Flying Buttress

Problem Statement

Note

To view this project in 3DEC, use the menu command Help ► Examples…. Choose “3DEC/ ExampleApplications/ Buttress” and select “buttress.prj” to load. The main data files used are shown at the end of this example. All data files are found in the project.

Problem Description

The flying buttress is a specific form of buttress composed of an arched structure that extends from the upper portion of a wall to a pier of great mass, in order to convey to the ground the lateral forces that push a wall outwards, which are forces that arise from vaulted ceilings of stone and from wind-loading on roofs [1].

The flying buttresses of Notre-Dame Cathedral (Paris, France) are shown in Figure 1 and a schematic cross section is shown in Figure 2. The Notre Dame Cathedral Paris didn’t originally have flying buttresses included in its design. But after the construction of the cathedral began, the thinner walls (popularized in the Gothic style) grew ever higher and stress fractures began to occur as the walls pushed outward. The cathedral’s architects, in an effort to fix the problem, built supports around the outside walls, and later additions continued the pattern. The Notre-Dame Cathedral was among the first buildings in the world to use the flying buttress [2].

Figure 1: Butrresses of Notre-Dame Cathedral.

Figure 2: Cross-section of flying buttresses of Notre-Dame Cathedral [3].

3DEC Model

A 3DEC model of one set of buttresses is constructed. The buttresses are modelled as 1 m thick blocks (approximately equal to the true thickness). The gothic arch at the top is also modelled as a set of blocks 1 m thick. In reality, the vault is continuous in the out-of-plane direction. Therefore, in order to account for the total weight of the arch acting on the buttresses its weight (density) is multiplied by 6 m, the bay spacing, so that the correct outward push is applied to the pillars. The span of the arch is approximately 11 m and the height is 34 m. The 3DEC model shown in Figure 3 and obviously represents a simplified geometry (compare to Figure 1 and Figure 2).

The example shows two different ways to construct the model: (1) using FISH functions to define the block geometries, (2) using a VRML file that was created in Rhino to define the block geometries. With method (2), the command :cmdblock.generate.from-vrml was used to create the blocks.

The density of the blocks is set to 2500 kg/m^3. As explained above, the density of the arch is set to six times this value (15,000 kg/m^3). The joint friction is set to 35^{circ} except the joints between the pillars and the buttresses, which were given infinite strength (elastic).

Solution and Results

The model is configured to be dynamic to ensure accurate calculate of moments of inertia for the blocks. However, since only a static solution is required, the dynamic calculation is set to off (high damping will be present). Gravity is turned on and the model with buttresses is solved to equilibrium. Displacements are shown in Figure 4. The same model is then run without buttresses. The model is stopped after 20,000 steps due to obvious collapse. The evolution of failure is shown in Figure 5.

Figure 4: Displacements in buttress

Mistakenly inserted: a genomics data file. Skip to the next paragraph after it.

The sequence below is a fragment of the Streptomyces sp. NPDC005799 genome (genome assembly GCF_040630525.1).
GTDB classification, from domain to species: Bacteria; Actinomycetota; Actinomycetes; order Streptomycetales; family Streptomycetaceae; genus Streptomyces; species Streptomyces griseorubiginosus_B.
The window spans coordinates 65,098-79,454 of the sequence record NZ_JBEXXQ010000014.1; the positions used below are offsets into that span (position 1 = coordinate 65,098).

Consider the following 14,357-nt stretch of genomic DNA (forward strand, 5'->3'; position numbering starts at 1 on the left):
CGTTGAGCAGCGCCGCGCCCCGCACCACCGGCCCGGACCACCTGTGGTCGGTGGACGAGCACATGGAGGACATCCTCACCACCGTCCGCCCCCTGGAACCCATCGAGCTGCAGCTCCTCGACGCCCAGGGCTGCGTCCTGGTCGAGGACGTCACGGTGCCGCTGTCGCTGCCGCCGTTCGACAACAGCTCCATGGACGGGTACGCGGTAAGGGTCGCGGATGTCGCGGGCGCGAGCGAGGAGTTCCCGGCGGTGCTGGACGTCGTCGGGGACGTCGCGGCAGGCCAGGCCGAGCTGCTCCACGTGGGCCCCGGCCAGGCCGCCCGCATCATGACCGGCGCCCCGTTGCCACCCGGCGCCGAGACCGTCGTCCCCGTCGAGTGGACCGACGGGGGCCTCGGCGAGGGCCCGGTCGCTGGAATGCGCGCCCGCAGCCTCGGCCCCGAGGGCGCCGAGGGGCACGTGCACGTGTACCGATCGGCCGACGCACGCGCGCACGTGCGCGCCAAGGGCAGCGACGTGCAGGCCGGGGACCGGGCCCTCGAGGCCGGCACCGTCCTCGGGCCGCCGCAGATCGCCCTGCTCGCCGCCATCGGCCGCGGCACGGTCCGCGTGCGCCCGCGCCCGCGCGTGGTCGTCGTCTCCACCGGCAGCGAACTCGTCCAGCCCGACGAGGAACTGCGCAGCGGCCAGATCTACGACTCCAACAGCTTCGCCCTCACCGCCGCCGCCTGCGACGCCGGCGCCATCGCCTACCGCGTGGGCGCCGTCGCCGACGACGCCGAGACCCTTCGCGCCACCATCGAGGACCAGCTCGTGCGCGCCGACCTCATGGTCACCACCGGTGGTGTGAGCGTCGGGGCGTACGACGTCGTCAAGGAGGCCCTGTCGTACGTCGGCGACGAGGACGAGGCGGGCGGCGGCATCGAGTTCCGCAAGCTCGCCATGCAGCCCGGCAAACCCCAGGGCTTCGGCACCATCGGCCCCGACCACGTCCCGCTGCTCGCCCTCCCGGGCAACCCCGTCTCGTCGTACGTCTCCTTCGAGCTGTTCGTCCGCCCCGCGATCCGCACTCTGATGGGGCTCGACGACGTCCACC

Figure 5: Blocks when no buttress is present.

References

[1] A Dictionary of Architecture, James Stevens Curls, Editor. 1999:Oxford. pp. 113–114.

[3] Tallon, A.J., 2011. “Rethinking medieval structure,” in New Approaches to Medieval Architecture, R.O. Bork, W. W. Clark, A. McGehee (eds.), Routledge.

Data Files

make_buttress_fish.dat

model new
model configure dynamic
model large-strain on
;
;
; Method A
;
;
; base
block create brick -30 30 -3 3 -2 0
;
; outside pillars
block create brick -6.5 -5.5 0 1 0 25
block create brick 5.5 6.5 0 1 0 25
;
block hide range position-z -2 0
block cut joint-set dip 0 dip-direction 0 spacing 2 number 25
block hide off
;
program call 'make_buttress.fis'
[arch]
[arcob]
;
;
; outside pillars
block create brick [xaext] [xa] 0 1 0 [zat]
block create brick [xaa] [xaaext] 0 1 0 [zat]
;
block hide range position-x [xa] [xaa]
block cut joint-set dip 0 dip-direction 0 spacing 4 number 20
block hide off

model save 'blocks'


make_buttress_vrml.dat

model new
model configure dynamic
model large-strain on

block generate from-vrml file 'buttress.wrl'

model save 'blocks'


buttress.dat

model restore 'blocks'
;
; Block properties, stress units of MPa
;
; pillars and base
block property density 0.0025
;
; arch
block property density 0.015 range position-z 25 35
;
;joints
block contact generate-subcontacts
block contact jmodel assign mohr
block contact property stiffness-normal 10000 stiffness-shear 5000 fric 35
block contact material-table default property stiffness-normal 10000 ...
stiffness-shear 5000 friction 35
;
; soften and glue joints between pillars and buttresses
;
block contact prop stiff-norm 1000 stiff-shear 500 cohesion 1e9 tension 1e9 ...
range plane dip 90 dip-direction 90 origin -6.5 0.5 24.5 distance 0.01
block contact prop stiff-norm 1000 stiff-shear 500 cohesion 1e9 tension 1e9 ...
range plane dip 90 dip-direction 90 origin 6.5 0.5 24.5 distance 0.01
block contact prop stiff-norm 1000 stiff-shear 500 cohesion 1e9 tension 1e9 ...
range plane dip 90 dip-direction 90 origin -18.7 0.5 16.6 distance 0.01
block contact prop stiff-norm 1000 stiff-shear 500 cohesion 1e9 tension 1e9 ...
range plane dip 90 dip-direction 90 origin 18.7 0.5 16.6 distance 0.01

;
model dynamic active off
;
model gravity 0 0 -10
;
block fix range position-z -2 0
;
block history displacement-x position 0 0 34
block history displacement-y position 0 0 34
block history displacement-z position 0 0 34
block history displacement-x position -6.5 0 25
block history displacement-y position -6.5 0 25
block history displacement-z position -6.5 0 25
;
model save 'buttress-initial'
;
model cycle 20000
model save 'buttress'
;